Hope that background helps, and let us know in the direct communication if we can do anything to help in terms of refunds or exchanges. Thanks!

    • ivan Reply

      We’ve tested the Pi on the latest Raspbian with our 4-port USB 3.0 Hub and found issues with how it handles USB HID devices(they don’t work). We do not recommend this hub for use with the Raspberry Pi.

  3. Pingback: USB hubs and chargers: What happens when you pull too much power? | Plugable

  4. Ignaty Reply

    I just got your USB 2.0 7 port hub for my pi, and there seems to be a problem with it. When I connect everything (that is, a harddrive, the power supply and the pi), the red and a blue light turn on, but the pi can’t access any of the devices. I’ve tested everything on my windows machine, and it worked perfectly, but not with my pi.
    I have the latest version of the soft-float debian. Am I missing a driver or something?

  5. Aaron Reply

    Have you witnessed any issues with Pi rebooting when disconnecting a USB device? I have a seperatly powered modem that only connects to Pi USB with 2 data wires (Green/White). Pi will boot just fine but at any point if I remove the USB device by unplugging it the Pi will restart. Really odd. Using Wvdial and PPP.

  6. Pingback: Raspberry Pi and Plugable Devices Updated for Winter 2014 | Plugable

    • Bernie Thompson Reply

      Actually, no unusual cables are required. It’s the cable that comes with the hub that connects the Pi to the hub for data connectivity (it’s a male A to mini-b cable), and then the cable back from the hub to the Pi to provide power is a standard USB A to micro-b cable (that come with most Pis). Let us know if you have any questions!

    • Sam Morgan Reply

      We haven’t tested specifically with the Pi 3b, but the USB2-HUB7BC does use the same chipset as the USB2-HUB4BC, which we recomment for all Pi devices.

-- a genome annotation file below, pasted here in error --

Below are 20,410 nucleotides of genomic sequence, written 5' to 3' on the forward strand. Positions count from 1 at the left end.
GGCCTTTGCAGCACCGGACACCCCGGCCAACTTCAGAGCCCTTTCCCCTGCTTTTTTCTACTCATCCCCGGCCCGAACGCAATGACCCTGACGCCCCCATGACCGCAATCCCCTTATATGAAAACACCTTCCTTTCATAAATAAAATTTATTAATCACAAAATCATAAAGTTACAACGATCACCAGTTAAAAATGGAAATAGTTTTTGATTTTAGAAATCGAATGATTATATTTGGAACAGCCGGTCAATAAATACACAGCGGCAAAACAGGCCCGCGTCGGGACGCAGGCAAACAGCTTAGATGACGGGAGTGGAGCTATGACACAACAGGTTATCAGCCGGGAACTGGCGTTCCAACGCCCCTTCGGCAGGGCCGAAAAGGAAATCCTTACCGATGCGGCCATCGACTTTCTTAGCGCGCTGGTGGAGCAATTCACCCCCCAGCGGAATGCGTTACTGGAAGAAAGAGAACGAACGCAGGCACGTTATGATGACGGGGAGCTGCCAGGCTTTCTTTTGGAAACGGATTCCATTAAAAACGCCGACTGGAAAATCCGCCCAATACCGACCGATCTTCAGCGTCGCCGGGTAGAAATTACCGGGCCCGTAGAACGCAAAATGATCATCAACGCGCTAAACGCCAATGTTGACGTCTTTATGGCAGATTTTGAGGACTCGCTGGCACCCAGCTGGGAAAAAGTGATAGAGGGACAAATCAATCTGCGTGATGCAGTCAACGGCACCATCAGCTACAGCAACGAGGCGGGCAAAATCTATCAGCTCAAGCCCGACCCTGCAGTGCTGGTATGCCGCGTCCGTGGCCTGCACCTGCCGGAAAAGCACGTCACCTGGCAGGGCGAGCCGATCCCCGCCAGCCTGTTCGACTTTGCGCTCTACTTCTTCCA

7. Neal Vadekar Reply

    thank you for your feedback. with that advise, I will probably give it a try, however I have an additional question. I want the pluggable hub i buy to be versatile, to be able to do offline charging of iPad when no plugged into linux raspberry pi 3b, but also when attached to my pi, be abe to power high wattage devices such as hard disks and also between 1 or 2 GekkoScience 2-Pac miners. the 48 and 60 watt models you sell should be enough power assuming they

    a) work with rasberry pi 3b and linux
    b) will supply between 1 to 2 amps per port to generic devices a 2Pac miner when attached to linux
    c) the hub allows for offline charging

    can i ask if there is a specific model between usb3-hub10c2, usb3-hub7bc, usb3-hub7c, usb2-hub7bc that will serve these diverse needs best?

    it seems to me that they all support offline charging and up to 1.5 amp per port, but i do not understand the BC 1.2 standard, and am unsure if I am able to get cgminer to allow the ports to offer 1.5 amp or more to the 2-Pac miner. Ultimately they work best with the most power while connected to linux. in some cases using a y-cable to offer them the power of two ports.

    please advise which model would best suite my needs or any other alternative you know of. it is quite difficult to find a vendor that offers a device that supports all these features, so far you product seems the most versatile so id like to know which if yours will be the closest match.